A funeral bell tolled at the Washington National Cathedral 400 times Tuesday, once for every thousand Americans who have died of the Covid-19 pandemic in the United States.
As the numbers climb, health experts and officials have turned their attention to mitigating the impacts of the new variant that has sparked alarm, and they are calling for ramped up vaccinations and preventative measures.
But some officials say they aren't seeing as many doses as the federal government reports distributing and many states say the demand for the vaccine is outpacing the supply.
The count of people in the US who have died from the virus rose rapidly over the course of the last year to reach Tuesday's grim 400,000 marker. And while the rate of new cases has dipped recently, experts warn that a variant of the virus could send cases surging once again.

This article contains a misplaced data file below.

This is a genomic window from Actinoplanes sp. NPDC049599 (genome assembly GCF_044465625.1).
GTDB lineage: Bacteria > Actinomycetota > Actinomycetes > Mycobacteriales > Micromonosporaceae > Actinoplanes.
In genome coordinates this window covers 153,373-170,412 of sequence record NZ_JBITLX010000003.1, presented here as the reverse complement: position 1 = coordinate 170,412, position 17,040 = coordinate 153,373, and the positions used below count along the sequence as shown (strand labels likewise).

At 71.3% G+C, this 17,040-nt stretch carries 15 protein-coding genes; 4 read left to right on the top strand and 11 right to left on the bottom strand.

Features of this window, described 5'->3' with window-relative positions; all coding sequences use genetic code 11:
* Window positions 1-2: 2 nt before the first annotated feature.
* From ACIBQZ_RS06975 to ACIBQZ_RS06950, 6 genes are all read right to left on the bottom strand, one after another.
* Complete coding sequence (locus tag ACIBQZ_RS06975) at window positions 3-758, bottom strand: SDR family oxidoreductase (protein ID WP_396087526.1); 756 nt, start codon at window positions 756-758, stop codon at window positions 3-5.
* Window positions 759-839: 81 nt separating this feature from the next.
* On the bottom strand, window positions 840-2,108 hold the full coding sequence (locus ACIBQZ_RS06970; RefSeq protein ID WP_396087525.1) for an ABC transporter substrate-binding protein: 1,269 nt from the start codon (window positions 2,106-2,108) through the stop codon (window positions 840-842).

"I worry desperately in the next six to 12 weeks we're going to see a situation with this pandemic unlike anything we've seen yet to date," said Michael Osterholm, a coronavirus adviser to President-elect Joe Biden and director of the Center for Infectious Disease Research and Policy at the University of Minnesota. "This will happen, we are going to see a major increase in cases, the challenge is how many," he told CNN on Tuesday.
When Biden's administration takes office, Osterholm said it will do everything it can to bolster distribution. But, he said, "we can't make the vaccine go much faster than it is right now," adding that officials will need to plan for dramatic action to keep the variant under control.
"The difference is going to be, 'Are we going to react now or later?'" Osterholm said. "Do we put the brakes on after the car's wrapped around the tree, or we try to put the brakes on before we leave the intersection?"
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